I don’t want to give the impression that the article is full of equations, but once you’ve typed “The latest value of the WorkEndDate field for all completed PPM jobs for a device” 5 times the temptation to reach for the Microsoft Equation Builder becomes overwhelming. Throughout the article I use the symbols below to save an enormous amount of repetition.
If you have any problems viewing either of the documents then contact me and I will email you a copy.
New in 1.19.0 – Projects
Sometimes it’s useful to be able to group jobs together. For example, at the start of BST you might need to create a job for each device with an internal clock to move the clock forwards by an hour. Of course, creating these jobs is really simple and can be done with a job template, but how can you quickly find these jobs to see how many you’ve done and how many you have left?
You could put something in the notes field of the job template and then search on that, or possibly use some special wording in the reported fault/work instructions field. Both of these solutions will work, but they’re not exactly an elegant solution.
Enter Projects! A project is nothing more than a list of jobs. A project has a code, name, description and notes, along with start and end dates and a team. A project can be assigned to an individual.
The job property page now has a Project field on the general tab. It supports Quick Filter and can also be searched for using Look For and the Filter Wizard.
We hope you find this useful
New in Version 1.17.0
A useful new field has been added to the equipment screen, called Calibration Expiry Date. It is intended for use on test equipment records but it can be used for any asset. It records the date after which the test equipment should not be used.
It is used by the test equipment list on the job property page. When adding a tester to a job, only active assets flagged as test equipment where the expiry date has not passed are selectable. The lookup also displays the calibration expiry date for your information.
I hope you find this new feature useful.
Managing Job Processing
There are several role options which define how jobs will be processed for members of that role, most of them can be found on the Job/Quick Job tab of the Role Manager when a role is being edited, although I have already covered in Part 2 the basic job rules which are configured on the Options tab.
In this post I will skip over the Quick Job settings and go straight to the important stuff.
This section is probably straightforward; you can choose a default job type, status and priority for all jobs created via the user-interface (i.e. not created using Save As, templates etc).
Hide Caller Details
At the bottom of the General tab of the job property page there is a section to hold a lot of detail about the caller. This might be useful for roles which have a lot of interaction with non-hospital users, such as midwives, sommunity nurses etc. If you are not interested in this information then it can be turned off, as shown below.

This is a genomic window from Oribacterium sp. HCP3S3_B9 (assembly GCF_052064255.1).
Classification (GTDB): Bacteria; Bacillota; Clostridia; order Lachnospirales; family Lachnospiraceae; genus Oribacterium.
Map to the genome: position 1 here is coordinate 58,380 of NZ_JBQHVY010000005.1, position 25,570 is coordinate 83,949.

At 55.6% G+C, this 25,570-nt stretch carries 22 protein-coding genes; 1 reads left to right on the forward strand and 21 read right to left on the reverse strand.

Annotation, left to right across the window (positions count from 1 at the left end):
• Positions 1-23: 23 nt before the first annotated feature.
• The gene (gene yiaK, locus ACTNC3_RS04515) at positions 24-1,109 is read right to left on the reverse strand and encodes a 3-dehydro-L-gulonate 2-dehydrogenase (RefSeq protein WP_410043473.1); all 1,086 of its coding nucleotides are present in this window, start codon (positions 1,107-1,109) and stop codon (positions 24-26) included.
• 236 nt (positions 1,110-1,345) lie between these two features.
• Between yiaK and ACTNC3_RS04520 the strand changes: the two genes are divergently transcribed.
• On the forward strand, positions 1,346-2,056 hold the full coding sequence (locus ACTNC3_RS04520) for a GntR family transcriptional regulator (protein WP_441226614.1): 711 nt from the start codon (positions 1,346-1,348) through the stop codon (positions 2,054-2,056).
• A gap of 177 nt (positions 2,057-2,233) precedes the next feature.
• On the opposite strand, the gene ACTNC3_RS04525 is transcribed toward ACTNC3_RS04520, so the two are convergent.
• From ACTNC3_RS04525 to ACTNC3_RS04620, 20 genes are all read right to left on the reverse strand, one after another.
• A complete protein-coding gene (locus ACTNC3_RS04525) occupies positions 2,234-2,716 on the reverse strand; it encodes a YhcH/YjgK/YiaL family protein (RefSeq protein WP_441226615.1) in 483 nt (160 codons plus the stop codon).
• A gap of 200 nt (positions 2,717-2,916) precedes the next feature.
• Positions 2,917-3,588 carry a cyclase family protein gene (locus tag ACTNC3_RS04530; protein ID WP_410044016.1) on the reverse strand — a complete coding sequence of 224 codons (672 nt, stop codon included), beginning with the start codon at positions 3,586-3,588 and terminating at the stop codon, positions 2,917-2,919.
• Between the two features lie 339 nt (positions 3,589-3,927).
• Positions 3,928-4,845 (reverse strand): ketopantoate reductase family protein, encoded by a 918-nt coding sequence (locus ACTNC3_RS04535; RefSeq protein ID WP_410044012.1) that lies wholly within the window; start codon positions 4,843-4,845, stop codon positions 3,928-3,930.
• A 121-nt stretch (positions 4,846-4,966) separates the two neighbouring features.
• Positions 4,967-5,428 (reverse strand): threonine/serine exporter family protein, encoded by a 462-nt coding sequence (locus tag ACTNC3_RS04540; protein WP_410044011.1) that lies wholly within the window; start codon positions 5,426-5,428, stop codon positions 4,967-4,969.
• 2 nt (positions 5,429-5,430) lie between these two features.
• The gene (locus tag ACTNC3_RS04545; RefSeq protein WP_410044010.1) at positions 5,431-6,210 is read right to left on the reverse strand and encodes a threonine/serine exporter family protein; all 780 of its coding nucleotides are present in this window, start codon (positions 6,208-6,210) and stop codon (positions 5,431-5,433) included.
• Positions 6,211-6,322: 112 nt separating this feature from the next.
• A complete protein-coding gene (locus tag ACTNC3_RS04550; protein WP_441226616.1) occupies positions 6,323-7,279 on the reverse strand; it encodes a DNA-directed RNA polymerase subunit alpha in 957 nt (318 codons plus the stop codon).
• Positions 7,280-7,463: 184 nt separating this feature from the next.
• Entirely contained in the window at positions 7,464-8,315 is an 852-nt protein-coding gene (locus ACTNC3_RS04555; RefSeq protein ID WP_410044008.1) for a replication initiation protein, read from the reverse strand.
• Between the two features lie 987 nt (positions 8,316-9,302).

Above is is the job property page with caller details shown, and below is the same screen with them hidden.
Default Call Date
This option specifies how the call date is displayed when a job is created. You can either have no date (useful if you have secretarial staff who retrospectively add jobs to the database, or you can choose the current date, both with and without a time component.
Date / Status Relationships
These options control how various date fields should respond to changes in status, and how the job status should respond to changes in dates entered. The 1st 3 control how the status should change when various dates are entered. The last 2 control how the dates should change when the status changes.
1. When a job start date is entered, set the job status to: I think this is self explanatory. Very commonly users will want the job status to change to something like ‘In Progress’ when the work start date is entered.
2. When a job finish date is entered, set the job status to: Often users will want the job status to change to ‘Completed’ when the work finish date is entered.
3. When a job close date is entered, set the job status to: Very similar to option 2 above but relates to the closed date.
4. Set work start date when job started: If a user changes the job status to ‘In Progress’ it is a very common requirement that the work start date should change to be the current date (unless it already has a value). This option turns this behaviour on and off, and allows you to specify whether you want just a date, or a date and time.
5. Set work end date when job finished: Similar to 4 above. Commonly, if the job status changes to ‘Completed’ users require the work finish date to be set (if it doesn’t already have a value).
In the next post I’ll explain how the Office 2007 ribbon can be configured.